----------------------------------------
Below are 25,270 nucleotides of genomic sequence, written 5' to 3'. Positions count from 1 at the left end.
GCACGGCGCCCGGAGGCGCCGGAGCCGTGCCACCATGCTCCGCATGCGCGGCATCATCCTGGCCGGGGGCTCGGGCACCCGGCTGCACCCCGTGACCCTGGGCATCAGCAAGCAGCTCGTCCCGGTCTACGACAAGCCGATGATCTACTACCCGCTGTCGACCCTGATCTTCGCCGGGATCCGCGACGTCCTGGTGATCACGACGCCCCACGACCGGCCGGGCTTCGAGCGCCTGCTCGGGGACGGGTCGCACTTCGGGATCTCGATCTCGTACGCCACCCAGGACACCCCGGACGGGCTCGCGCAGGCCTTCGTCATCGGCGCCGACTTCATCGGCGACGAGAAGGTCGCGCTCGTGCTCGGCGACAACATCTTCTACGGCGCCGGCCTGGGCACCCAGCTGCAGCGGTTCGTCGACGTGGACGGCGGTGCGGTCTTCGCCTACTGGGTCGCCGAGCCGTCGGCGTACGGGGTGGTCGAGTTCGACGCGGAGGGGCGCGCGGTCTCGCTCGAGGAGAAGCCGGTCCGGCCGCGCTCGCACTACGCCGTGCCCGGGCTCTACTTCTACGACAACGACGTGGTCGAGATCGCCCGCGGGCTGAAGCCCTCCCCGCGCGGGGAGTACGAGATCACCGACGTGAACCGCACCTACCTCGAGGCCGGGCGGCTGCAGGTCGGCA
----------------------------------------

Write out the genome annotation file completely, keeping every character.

Below are 25,270 nucleotides of genomic sequence, written 5' to 3'. Positions count from 1 at the left end.
GCACGGCGCCCGGAGGCGCCGGAGCCGTGCCACCATGCTCCGCATGCGCGGCATCATCCTGGCCGGGGGCTCGGGCACCCGGCTGCACCCCGTGACCCTGGGCATCAGCAAGCAGCTCGTCCCGGTCTACGACAAGCCGATGATCTACTACCCGCTGTCGACCCTGATCTTCGCCGGGATCCGCGACGTCCTGGTGATCACGACGCCCCACGACCGGCCGGGCTTCGAGCGCCTGCTCGGGGACGGGTCGCACTTCGGGATCTCGATCTCGTACGCCACCCAGGACACCCCGGACGGGCTCGCGCAGGCCTTCGTCATCGGCGCCGACTTCATCGGCGACGAGAAGGTCGCGCTCGTGCTCGGCGACAACATCTTCTACGGCGCCGGCCTGGGCACCCAGCTGCAGCGGTTCGTCGACGTGGACGGCGGTGCGGTCTTCGCCTACTGGGTCGCCGAGCCGTCGGCGTACGGGGTGGTCGAGTTCGACGCGGAGGGGCGCGCGGTCTCGCTCGAGGAGAAGCCGGTCCGGCCGCGCTCGCACTACGCCGTGCCCGGGCTCTACTTCTACGACAACGACGTGGTCGAGATCGCCCGCGGGCTGAAGCCCTCCCCGCGCGGGGAGTACGAGATCACCGACGTGAACCGCACCTACCTCGAGGCCGGGCGGCTGCAGGTCGGCA